In this paper, I outline a perspective on knowing in practice which highlights the essential role of human action in knowing how to get things done in complex organizational work. The perspective suggests that knowing is not a static embedded capability or stable disposition of actors, but rather an ongoing social accomplishment, constituted and reconstituted as actors engage the world in practice. In interpreting the findings of an empirical study conducted in a geographically dispersed high-tech organization, I suggest that the competence to do global product development is both collective and distributed, grounded in the everyday practices of organizational members. I conclude by discussing some of the research implications of a perspective on organizational knowing in practice.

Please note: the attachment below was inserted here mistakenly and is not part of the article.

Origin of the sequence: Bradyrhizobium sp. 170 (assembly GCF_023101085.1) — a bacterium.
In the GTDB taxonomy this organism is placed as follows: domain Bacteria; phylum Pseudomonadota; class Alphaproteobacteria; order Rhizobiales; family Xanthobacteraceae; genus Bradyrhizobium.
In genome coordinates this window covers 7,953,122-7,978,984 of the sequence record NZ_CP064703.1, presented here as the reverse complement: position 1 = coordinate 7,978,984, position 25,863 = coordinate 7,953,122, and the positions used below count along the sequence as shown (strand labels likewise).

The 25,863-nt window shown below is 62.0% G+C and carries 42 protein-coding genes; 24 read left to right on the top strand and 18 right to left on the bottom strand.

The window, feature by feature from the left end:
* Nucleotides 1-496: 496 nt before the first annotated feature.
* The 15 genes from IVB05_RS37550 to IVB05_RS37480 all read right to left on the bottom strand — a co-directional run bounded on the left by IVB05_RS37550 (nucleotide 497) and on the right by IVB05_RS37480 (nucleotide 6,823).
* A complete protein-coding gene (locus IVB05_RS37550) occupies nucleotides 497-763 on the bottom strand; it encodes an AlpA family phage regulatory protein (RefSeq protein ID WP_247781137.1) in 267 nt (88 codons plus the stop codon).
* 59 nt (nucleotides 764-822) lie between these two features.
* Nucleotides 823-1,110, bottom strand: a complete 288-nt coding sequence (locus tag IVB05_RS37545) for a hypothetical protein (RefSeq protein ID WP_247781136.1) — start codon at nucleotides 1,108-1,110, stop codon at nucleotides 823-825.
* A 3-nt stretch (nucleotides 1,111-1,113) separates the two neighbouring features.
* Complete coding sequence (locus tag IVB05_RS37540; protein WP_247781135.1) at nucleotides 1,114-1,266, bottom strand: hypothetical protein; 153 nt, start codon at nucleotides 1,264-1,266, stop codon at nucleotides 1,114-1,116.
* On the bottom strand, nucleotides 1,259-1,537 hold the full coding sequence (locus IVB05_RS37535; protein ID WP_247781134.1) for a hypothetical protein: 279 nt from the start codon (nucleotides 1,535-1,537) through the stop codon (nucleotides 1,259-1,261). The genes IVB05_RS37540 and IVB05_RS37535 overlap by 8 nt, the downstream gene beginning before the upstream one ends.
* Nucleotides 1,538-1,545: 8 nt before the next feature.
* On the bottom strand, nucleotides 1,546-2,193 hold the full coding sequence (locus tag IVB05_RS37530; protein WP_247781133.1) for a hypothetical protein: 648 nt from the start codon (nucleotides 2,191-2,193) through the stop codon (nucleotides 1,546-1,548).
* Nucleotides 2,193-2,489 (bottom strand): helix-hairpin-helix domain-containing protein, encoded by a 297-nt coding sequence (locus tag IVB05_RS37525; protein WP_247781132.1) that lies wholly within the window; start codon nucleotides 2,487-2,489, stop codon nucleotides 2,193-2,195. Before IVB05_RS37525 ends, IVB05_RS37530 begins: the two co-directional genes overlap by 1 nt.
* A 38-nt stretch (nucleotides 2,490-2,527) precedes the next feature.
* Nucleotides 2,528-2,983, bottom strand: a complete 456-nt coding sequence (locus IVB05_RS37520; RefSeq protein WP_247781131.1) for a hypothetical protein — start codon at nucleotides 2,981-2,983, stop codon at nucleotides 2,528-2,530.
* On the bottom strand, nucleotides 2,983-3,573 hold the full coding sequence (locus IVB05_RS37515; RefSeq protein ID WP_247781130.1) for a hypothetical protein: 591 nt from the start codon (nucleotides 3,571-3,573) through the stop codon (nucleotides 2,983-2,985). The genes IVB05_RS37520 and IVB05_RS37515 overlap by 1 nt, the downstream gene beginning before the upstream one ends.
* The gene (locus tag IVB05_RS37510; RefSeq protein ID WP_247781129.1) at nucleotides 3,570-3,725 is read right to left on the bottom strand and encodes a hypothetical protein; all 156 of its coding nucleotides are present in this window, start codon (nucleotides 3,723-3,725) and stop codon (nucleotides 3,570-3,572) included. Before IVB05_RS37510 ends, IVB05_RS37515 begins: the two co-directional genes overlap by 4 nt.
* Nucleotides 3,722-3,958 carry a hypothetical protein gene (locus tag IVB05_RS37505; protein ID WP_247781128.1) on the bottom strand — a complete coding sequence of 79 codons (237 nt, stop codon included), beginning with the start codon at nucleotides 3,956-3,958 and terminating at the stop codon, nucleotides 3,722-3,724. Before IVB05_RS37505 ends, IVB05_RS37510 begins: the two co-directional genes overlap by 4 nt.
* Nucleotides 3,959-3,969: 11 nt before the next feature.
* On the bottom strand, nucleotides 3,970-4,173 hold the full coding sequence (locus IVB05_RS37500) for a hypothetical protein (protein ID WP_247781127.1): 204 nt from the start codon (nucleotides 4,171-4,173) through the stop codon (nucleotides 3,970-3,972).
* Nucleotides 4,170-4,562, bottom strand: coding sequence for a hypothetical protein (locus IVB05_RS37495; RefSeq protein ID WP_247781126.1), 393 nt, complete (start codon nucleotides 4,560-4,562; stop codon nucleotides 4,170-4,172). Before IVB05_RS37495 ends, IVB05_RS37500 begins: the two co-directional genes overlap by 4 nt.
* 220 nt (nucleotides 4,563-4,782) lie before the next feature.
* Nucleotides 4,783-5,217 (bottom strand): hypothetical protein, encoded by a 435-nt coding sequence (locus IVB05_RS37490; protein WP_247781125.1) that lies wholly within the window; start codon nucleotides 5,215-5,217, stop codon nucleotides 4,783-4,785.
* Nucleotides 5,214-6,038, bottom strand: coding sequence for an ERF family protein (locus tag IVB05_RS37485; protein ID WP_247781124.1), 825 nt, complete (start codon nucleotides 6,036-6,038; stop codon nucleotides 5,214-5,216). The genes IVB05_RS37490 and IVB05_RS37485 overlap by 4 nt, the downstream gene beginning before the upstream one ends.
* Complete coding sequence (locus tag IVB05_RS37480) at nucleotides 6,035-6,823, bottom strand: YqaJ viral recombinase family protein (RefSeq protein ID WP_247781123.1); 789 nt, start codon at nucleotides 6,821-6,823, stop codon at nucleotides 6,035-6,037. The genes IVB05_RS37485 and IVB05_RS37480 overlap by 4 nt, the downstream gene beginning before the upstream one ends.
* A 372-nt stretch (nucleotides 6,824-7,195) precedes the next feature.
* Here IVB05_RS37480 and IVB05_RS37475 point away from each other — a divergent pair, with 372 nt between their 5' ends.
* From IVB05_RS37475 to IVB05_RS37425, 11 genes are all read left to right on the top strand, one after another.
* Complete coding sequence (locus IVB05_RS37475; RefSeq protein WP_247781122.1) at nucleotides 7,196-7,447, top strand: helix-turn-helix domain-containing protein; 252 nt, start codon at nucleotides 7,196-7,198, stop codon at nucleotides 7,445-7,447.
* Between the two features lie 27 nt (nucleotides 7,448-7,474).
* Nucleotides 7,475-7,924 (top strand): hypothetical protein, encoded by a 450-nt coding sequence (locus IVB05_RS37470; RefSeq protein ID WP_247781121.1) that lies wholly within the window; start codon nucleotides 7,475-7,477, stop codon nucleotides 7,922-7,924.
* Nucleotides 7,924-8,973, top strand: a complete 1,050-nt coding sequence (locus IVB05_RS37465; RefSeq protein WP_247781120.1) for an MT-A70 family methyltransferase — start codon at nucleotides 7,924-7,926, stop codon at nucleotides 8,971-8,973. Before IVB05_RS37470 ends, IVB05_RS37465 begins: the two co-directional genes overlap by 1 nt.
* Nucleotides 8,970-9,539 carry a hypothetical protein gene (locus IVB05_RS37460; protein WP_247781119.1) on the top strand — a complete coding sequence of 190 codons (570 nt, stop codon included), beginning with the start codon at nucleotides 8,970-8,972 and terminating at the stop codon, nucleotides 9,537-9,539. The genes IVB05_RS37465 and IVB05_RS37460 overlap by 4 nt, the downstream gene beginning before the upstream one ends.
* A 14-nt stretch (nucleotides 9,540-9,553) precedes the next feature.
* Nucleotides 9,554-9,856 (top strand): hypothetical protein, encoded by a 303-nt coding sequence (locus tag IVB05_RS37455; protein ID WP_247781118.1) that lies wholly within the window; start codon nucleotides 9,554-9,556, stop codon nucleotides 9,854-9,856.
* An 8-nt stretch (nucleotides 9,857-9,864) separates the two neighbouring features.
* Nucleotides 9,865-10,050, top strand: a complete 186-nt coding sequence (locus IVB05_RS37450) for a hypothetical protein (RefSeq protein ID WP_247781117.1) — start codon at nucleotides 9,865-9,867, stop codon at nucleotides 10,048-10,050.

I have argued that paying attention to organizational knowing might complement our understanding of organizational effectiveness by highlighting the essential role of situated action in constituting knowing in practice. In particular, we might learn some useful insights about capabilities if we also focus on what people do, and how they do it, rather than focusing primarily on infrastructure, objects, skills, or dispositions. Understanding organizational knowing in practice may get us closer to an understanding of organizational life as “continually contingently reproduced by knowledgeable human agents—that’s what gives it fixity and that’s what also produces change”.